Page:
Général Jean-Baptiste Kléber has both the Kléber station (Line 6) and the Avenue Kléber, one of the 12 avenues leading away from the Arc de Triomphe, named after him. Kléber had fought with distinction during the French Revolution and it was to him that Napoleon awarded the supreme command of the troops he left behind in Egypt.
At least another 10 metro stations have connections to men who fought alongside Napoleon. Mouton-Duvernet, Cambronne and Pernety may not be household names today, but they have stations named after them, on lines 4, 6 and 13 respectively. Antoine Drouot, reputed to be happy to serve for “40 sous a day” and François-Louis de Morland are honored in hyphenated station names – Richelieu-Drouot (Lines 8 and 9) and Sully-Morland (Line 7) – there being no particular connection between them and the names with which they are paired. The same applies to Claude Lecourbe and Gabriel Molitor, remembered at Sèvres-Lecourbe (Line 6) and Michel-Ange-Molitor (Line 9).
Two more of Napoleon’s troops were awarded the coveted Légion d’Honneur for their exemplary conduct, Pierre de Pelleport, the first ever recipient and Rémy Isidore Joseph Exelmans, known as “The Lion of Rocquencourt” and tasked with collecting enemy flags and presenting them to Napoleon. Pelleport station is on line 3 and Exelmans on line 9. A story known to French schoolchildren is that of Victor Fay de Latour-Maubourg, honored at La Tour Maubourg station, (Line 8) who lost a leg at the Battle of Leipzig and comforted his distraught manservant with the words: “Console yourself, my friend, the harm is not so great for you. After all, you will now only have one boot to shine.”
This honor is not exclusive to military men. On Line 6 is the Corvisart station is named after Napoleon’s personal doctor, Jean-Nicolas Corvisart, who accompanied the emperor on campaigns. Corvisart was said to be one of the few people who could rebuke Napoleon and get away with it. Although distrustful of medics in general, Napoleon respected his favorite’s integrity, remarking that “I do not believe in medicine, but I believe in Corvisart.”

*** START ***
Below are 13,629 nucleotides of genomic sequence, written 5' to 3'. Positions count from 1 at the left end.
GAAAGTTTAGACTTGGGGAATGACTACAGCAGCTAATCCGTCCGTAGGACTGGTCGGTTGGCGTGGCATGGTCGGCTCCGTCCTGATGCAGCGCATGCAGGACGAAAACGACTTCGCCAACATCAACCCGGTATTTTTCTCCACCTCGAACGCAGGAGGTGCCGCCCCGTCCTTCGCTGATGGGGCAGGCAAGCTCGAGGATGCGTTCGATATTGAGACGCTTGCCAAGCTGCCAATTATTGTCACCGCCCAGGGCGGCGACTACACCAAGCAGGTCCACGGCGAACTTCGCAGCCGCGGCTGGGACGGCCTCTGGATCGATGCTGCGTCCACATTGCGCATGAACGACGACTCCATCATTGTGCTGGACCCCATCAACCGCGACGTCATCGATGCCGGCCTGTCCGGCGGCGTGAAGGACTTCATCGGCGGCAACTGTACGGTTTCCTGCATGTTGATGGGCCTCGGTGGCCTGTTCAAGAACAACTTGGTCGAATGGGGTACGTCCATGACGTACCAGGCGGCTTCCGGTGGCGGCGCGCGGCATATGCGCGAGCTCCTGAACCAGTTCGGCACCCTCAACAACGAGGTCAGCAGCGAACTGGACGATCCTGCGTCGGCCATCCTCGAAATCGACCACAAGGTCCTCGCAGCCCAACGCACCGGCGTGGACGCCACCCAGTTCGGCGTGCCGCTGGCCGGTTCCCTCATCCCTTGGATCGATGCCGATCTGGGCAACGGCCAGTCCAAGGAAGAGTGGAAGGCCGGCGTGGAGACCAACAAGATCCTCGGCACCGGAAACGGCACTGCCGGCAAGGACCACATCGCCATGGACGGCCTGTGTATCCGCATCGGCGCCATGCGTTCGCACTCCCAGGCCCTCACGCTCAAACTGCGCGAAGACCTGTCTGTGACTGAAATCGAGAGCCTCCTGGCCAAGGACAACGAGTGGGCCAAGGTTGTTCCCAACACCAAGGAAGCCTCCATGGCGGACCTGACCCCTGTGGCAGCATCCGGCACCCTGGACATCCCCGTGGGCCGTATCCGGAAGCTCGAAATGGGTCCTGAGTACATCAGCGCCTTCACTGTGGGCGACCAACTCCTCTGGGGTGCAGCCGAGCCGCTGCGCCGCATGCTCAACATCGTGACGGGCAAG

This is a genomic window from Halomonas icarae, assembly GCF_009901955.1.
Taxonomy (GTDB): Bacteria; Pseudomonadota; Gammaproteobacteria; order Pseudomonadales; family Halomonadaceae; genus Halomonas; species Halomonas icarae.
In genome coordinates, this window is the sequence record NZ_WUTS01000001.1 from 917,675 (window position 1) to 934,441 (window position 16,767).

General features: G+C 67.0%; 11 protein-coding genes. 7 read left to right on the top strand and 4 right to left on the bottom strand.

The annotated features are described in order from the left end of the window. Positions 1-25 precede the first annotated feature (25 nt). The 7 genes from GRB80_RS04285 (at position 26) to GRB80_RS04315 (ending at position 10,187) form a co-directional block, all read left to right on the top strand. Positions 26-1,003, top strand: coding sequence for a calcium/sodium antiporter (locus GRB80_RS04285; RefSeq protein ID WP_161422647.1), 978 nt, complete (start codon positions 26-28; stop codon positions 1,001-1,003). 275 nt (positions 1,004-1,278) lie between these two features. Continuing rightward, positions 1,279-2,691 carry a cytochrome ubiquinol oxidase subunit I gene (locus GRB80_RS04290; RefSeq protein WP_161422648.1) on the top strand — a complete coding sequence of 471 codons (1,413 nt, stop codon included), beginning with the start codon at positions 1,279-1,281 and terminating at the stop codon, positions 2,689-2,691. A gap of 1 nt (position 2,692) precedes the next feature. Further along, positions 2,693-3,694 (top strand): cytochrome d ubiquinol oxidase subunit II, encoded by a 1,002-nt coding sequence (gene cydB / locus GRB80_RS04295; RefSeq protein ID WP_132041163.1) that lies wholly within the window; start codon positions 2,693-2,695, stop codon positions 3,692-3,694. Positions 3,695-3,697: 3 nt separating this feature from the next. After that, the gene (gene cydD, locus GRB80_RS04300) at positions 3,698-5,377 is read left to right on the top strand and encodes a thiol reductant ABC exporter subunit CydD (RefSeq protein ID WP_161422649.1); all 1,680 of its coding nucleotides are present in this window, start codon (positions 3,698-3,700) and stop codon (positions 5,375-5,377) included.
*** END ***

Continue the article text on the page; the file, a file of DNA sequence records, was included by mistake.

Lamarck-Caulaincourt on Line 12, is named for Armand, the Marquis of Caulaincourt who was the French ambassador to Russia, a man in whom Napoleon is said to have confided on sleigh rides and whom he described as “a man of heart and righteousness.” And finally, the Breguet-Sabin station on Line 5 is named for Abraham-Louis Breguet-Sabin, the founder of a watch company which is still an upmarket brand today. Napoleon bought a travel clock and one of his newly invented “self-winding watches” from him before he left for Egypt and went on to become a loyal customer.
Napoleon thought a great deal about fame and reputation and one of his much-quoted remarks is that “Glory is fleeting, but obscurity is forever.” Perhaps we have mixed feelings about his “glory,” but we can agree that he has certainly avoided obscurity. He is everywhere in Paris, not just in the great monuments, but also all over the metro system, even though its first line was not opened until 1900, almost 80 years after his death. Think of him next time you pass through Pyramides, Wagram, the Gare d’Austerlitz or any of “his” stations.
Lead photo credit : The Coronation of Napoleon by Jacques-Louis David (1804). Public domain